Purse, St. Cyril of Jerusalem: Bishop of Jerusalem for many years. At one time was expelled because he sold ornaments of the church to provide food for the poor. Wrote instruction on Christian doctrine for catechumens which have been highly regarded ever since. Died 386 A.D.
Horn, St. Hubert: According to legend, Hubert was converted while hunting and immediately won over to a better life a band of brigands he met in the forest. Became Bishop of Liège. Died 727 A.D.
Hand of God 2: Symbolizes the Father, as Creator, Gen. 1:1.
Hand of God 1: Symbolizes the Father, as Blessor.
Carpenter's square and flowers, St. Joseph: Joseph was the husband of Mary, the mother if Jesus. All that is known of Joseph is found in the first two chapters of Matthew and Luke. In Matthew, he is described as a "just man." First Century.
Arrows, St. Edmund: At fifteen years of age Edmund became king of the East-Angles. He was very devout and religious. During a pagan invasion, Edmund refused to give up his Christian faith and was shot to death with arrows. Died 870 A.D.
Cannister, St. Mary Magdalen: This Mary was the sinning and repentant woman forgiven through the love of Jesus. Appropriately, she is the patron saint of penitent women. Died 68 A.D.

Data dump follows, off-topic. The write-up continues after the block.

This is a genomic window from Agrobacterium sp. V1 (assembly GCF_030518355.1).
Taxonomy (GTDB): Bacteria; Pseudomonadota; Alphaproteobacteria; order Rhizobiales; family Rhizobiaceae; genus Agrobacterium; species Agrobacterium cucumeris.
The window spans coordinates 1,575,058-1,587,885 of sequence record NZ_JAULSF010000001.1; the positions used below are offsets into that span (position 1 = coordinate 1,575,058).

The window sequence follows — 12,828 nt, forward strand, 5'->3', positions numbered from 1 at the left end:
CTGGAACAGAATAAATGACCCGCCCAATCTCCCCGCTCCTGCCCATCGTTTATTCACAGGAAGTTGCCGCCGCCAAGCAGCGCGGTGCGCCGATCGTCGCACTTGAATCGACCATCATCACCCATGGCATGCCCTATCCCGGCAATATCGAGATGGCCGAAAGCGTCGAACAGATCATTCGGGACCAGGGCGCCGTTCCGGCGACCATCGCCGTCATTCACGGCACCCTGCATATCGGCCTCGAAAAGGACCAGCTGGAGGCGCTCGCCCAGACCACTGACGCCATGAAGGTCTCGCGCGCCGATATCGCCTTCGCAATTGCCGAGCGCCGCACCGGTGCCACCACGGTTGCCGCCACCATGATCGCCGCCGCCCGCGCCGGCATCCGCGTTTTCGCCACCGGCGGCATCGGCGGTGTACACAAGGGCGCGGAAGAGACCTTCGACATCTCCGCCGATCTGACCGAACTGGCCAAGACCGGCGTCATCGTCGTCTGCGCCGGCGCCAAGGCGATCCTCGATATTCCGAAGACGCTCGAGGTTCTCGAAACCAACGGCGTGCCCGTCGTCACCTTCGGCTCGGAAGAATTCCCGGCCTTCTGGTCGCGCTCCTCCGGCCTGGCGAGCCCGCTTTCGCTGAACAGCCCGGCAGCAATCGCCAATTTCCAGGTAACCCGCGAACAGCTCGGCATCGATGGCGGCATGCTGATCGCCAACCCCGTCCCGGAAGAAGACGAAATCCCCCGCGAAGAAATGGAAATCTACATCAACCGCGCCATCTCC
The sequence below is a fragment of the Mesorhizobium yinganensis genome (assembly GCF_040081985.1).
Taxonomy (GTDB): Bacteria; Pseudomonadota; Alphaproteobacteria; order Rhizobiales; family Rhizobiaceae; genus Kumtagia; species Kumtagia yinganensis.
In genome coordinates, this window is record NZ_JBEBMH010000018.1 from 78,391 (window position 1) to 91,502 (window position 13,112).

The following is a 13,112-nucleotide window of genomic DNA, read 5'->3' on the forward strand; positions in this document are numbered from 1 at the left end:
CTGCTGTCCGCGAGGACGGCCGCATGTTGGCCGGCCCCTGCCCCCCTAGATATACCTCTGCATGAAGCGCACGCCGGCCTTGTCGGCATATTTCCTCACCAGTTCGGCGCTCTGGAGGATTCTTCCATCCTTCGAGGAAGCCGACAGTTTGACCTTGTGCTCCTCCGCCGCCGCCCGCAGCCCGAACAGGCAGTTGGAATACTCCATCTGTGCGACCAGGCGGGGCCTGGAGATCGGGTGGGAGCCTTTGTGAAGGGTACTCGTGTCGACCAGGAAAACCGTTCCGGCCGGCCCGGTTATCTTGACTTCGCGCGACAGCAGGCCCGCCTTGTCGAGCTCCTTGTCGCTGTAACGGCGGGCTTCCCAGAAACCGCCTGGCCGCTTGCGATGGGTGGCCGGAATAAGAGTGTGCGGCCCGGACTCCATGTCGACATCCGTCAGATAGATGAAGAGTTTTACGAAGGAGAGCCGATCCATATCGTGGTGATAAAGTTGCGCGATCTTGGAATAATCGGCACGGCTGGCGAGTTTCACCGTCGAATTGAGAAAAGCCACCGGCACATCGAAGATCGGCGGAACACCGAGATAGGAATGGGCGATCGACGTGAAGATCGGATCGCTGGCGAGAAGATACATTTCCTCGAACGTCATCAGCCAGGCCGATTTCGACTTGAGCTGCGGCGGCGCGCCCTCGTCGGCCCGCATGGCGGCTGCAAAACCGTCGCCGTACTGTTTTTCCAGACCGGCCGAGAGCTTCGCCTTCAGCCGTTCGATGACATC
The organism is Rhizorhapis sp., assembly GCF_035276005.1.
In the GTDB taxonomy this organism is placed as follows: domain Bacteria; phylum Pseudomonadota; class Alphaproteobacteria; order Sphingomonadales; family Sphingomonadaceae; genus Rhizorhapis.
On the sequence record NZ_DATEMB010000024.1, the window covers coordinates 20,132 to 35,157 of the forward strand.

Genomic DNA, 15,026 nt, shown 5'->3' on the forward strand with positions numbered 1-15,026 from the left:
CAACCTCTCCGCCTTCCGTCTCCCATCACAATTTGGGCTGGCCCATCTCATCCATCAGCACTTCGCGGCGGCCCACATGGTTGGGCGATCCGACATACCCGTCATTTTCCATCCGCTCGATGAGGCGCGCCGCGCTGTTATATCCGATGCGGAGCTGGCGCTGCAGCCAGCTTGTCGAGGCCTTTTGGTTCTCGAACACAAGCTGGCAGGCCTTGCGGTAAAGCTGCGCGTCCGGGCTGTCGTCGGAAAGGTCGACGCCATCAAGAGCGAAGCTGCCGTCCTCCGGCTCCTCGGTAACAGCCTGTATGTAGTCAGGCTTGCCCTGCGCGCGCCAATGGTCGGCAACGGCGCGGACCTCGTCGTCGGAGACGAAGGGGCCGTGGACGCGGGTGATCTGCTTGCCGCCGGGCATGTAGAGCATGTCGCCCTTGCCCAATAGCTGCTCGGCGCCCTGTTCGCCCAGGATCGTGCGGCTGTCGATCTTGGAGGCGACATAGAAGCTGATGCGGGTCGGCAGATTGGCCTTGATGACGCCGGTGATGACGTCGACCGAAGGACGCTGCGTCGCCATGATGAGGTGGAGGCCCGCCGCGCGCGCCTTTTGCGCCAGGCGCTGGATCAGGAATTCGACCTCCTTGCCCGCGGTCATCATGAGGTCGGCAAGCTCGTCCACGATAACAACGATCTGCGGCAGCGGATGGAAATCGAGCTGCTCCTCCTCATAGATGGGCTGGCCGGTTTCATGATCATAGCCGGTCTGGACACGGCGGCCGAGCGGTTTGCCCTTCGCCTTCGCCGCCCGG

Ax, St. Cyprian: A lawyer, converted to Christianity, who became the Bishop of Carthage. Wrote several important theological treatises, and became a pioneer of Christian literature writing. Martyred 258. A.D.
Symbolizes the Bahai faith (see the glossary).
Symbolizes Islam (see the glossary). Muslims use very few symbols, and in particular, they do not depict leaders and prophets.
Candlestick: These suggest our Lord's words, "I am the light of the world," John 8:12. A pair of candlesticks represent His two-fold nature - human and divine.
Shepherd boy, St. Cuthbert: A shepherd boy in Britain who embraced the monastic life. He became a faithful preacher and missionary to the wild and untamed mountain people of Scotland, and on the island of Farne. Died 687 A.D.
Hat, St. Roch (Rocco): A citizen of France who devoted his life to the service of the plague-stricken, especially those who were abandoned. Patron of hospitals and prisons. Died about 1318. A.D.